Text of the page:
People aren’t coming to LinkedIn to live their bliss or engage their chakras or dream big. Leave those mantras to Instagram. People are here because they just got laid off by a billionaire who needs to cut overhead – but, hey, here’s DJ Khalid to sing you all out the door! What rhymes with “benefits end as of today?” 

Learn to spot some of the telltale signs of BS. “In many ways, LinkedIn members do abuse some of the functionalities. For example, if someone creates a block of experience for anything that they do instead of using the ‘Experience’ section for real job experience, that’s a sign of someone making their work larger than it really is,” says Sandler. “Another thing to watch out for is someone with a huge LinkedIn profile and thousands of connections that has zero recommendations and no interaction. They may be using LinkedIn as a numbers game."

RELATED: How to Write a Great Cover Letter

The LinkedIn Glossary

In order to overcome your opponent, you must first speak your opponent’s language. Here is what people really mean when they spout off on Linkedin, and what kind of red flags are hidden in that job description. 

“Energetic Self-Starter” – You’d better be able to work well with little direction, but there could be an opportunity at this company to use some of the chaos to your advantage.  “Fast-paced Environment” – This usually means a start-up, which usually means insane hours and workloads, but also less hierarchy and more mobility.   “Family” - If any company describes itself as a “family,” beware. Not because that isn’t accurate, but because it is. They may think it means that they are supportive, close-knit and loving, but it actually means they are withholding, emotionally manipulative and expect you to push everything aside to be at their beck and call no matter what else is happening in your life.   “Passionate” – Expect the CEO to be eccentric, but the workforce will generally be scrappy and open to someone with new (maybe crazy) ideas.   “Creative Environment” – They probably have very cool offices and perks, and will likely not silo the “creatives” into their own special area. If you have an idea that works, they’ll probably let you run with it.   “Focused” – No frills, and probably intense working conditions.   “Guru” – Don’t trust anyone who gives themselves this nickname. It’s like someone calling themselves “funny.” Truly funny people are given that title by others. Look for those who lead by example, not pet names.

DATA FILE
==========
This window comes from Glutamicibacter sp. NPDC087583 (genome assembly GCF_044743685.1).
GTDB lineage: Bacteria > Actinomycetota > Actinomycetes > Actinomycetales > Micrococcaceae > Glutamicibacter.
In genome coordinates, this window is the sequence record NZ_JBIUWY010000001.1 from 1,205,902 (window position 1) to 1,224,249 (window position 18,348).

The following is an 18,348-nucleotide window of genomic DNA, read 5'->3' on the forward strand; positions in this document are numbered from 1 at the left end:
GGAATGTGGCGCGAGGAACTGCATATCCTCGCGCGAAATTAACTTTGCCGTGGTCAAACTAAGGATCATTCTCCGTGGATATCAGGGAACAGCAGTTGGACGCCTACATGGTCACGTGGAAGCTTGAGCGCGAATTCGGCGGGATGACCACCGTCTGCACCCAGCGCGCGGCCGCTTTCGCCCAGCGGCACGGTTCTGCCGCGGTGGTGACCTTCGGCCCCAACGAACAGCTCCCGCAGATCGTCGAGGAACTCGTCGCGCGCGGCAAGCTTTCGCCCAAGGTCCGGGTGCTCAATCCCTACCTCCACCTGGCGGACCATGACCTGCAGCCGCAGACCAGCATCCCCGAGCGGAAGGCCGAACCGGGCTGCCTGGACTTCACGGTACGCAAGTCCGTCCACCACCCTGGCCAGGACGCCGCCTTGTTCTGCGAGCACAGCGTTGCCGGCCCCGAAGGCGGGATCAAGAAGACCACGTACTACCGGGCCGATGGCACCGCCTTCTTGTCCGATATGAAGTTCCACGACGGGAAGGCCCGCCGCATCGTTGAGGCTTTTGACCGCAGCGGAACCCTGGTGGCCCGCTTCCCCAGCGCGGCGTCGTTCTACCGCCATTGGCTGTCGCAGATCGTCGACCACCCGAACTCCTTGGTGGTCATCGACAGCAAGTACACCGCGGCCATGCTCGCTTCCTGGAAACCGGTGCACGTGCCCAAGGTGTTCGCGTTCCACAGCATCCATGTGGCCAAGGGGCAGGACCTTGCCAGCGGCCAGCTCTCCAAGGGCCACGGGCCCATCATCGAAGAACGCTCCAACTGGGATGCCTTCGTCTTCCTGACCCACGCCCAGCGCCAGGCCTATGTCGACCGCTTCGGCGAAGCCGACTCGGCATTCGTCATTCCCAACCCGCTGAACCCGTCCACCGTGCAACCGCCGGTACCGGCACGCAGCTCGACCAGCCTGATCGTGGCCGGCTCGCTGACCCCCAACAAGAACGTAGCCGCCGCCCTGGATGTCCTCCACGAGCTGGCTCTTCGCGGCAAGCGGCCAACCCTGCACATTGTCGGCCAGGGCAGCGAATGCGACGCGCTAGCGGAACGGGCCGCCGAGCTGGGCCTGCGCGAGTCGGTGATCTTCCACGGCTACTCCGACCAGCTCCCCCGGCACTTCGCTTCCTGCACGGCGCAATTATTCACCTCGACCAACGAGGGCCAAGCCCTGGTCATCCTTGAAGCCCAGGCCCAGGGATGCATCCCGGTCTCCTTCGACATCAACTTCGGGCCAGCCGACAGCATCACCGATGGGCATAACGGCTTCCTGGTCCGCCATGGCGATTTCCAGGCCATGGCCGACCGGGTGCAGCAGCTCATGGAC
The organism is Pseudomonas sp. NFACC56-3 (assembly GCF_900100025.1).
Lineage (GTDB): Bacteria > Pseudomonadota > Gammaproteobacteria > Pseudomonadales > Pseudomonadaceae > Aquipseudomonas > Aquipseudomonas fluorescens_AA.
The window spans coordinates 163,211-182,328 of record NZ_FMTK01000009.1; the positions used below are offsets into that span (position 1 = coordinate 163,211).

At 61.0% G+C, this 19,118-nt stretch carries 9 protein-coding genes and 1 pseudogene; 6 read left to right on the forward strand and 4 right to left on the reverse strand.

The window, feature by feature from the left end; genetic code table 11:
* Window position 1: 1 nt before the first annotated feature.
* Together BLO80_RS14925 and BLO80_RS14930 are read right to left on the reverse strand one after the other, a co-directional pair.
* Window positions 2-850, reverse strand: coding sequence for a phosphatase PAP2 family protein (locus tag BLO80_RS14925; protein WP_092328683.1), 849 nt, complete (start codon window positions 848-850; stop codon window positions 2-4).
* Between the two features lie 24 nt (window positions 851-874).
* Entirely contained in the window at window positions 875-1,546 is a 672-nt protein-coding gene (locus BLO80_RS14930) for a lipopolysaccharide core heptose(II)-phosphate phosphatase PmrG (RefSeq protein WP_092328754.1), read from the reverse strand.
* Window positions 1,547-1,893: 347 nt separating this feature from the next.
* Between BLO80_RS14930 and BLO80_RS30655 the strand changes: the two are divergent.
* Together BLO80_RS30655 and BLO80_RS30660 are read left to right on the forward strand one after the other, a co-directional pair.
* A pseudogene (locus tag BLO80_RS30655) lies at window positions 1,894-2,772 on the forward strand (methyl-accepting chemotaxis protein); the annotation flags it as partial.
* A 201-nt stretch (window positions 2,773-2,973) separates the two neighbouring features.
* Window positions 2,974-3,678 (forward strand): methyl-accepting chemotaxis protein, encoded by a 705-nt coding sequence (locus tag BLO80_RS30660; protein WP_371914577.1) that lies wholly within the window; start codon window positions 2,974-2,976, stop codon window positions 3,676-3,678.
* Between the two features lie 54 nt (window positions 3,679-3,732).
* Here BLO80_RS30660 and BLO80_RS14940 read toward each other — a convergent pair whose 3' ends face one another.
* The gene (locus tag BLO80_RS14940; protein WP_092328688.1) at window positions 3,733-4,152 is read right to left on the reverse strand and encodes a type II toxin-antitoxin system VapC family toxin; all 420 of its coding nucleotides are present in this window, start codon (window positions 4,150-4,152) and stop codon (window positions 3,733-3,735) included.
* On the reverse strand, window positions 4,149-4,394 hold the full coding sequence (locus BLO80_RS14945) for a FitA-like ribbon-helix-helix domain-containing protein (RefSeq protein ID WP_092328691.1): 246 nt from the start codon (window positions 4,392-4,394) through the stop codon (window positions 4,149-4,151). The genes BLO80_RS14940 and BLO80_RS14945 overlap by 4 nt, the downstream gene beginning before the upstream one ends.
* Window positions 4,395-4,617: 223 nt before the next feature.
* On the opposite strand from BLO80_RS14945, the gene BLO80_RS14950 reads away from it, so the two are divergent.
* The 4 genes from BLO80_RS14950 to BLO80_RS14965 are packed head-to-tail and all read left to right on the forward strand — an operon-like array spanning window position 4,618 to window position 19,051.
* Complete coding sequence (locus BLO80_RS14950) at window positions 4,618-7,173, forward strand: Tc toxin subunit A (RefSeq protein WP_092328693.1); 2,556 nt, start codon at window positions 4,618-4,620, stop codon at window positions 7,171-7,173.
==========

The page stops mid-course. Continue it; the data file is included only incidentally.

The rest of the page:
Closing Thoughts

LinkedIn, when utilized properly and with a clear understanding of what it’s intended to do, can be incredibly helpful and useful. Just know that it’s ultimately a social network, and should be navigated as such.

There is a lot of disingenuous nonsense on there, but it doesn’t mean people are totally incapable of being genuine. “I am!” says Sandler. “And as someone that does Social Branding for executives and entrepreneurs, I focus on creating and delivering their LinkedIn brands and content in a way that really helps their audience to see and hear the authentic person that they are.” Just don’t use the word “guru.” Like, ever. 

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via https://www.DMTBeautySpot.com

Eric Alt, Khareem Sudlow